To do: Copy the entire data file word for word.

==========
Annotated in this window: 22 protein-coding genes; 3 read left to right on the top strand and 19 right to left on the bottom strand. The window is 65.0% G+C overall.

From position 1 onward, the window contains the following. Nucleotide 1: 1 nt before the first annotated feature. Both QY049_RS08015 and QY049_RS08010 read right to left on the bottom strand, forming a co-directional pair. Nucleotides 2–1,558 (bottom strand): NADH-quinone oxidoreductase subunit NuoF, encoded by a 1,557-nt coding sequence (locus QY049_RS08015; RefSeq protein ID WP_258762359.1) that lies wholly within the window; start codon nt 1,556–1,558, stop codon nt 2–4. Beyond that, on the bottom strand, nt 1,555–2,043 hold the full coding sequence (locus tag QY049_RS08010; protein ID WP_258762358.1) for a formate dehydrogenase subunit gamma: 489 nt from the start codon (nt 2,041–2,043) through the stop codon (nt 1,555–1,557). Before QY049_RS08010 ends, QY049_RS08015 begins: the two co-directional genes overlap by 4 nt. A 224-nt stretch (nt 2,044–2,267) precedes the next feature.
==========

Annotated in this window: 22 protein-coding genes; 3 read left to right on the top strand and 19 right to left on the bottom strand. The window is 65.0% G+C overall.

From position 1 onward, the window contains the following. Nucleotide 1: 1 nt before the first annotated feature. Both QY049_RS08015 and QY049_RS08010 read right to left on the bottom strand, forming a co-directional pair. Nucleotides 2–1,558 (bottom strand): NADH-quinone oxidoreductase subunit NuoF, encoded by a 1,557-nt coding sequence (locus QY049_RS08015; RefSeq protein ID WP_258762359.1) that lies wholly within the window; start codon nt 1,556–1,558, stop codon nt 2–4. Beyond that, on the bottom strand, nt 1,555–2,043 hold the full coding sequence (locus tag QY049_RS08010; protein ID WP_258762358.1) for a formate dehydrogenase subunit gamma: 489 nt from the start codon (nt 2,041–2,043) through the stop codon (nt 1,555–1,557). Before QY049_RS08010 ends, QY049_RS08015 begins: the two co-directional genes overlap by 4 nt. A 224-nt stretch (nt 2,044–2,267) precedes the next feature.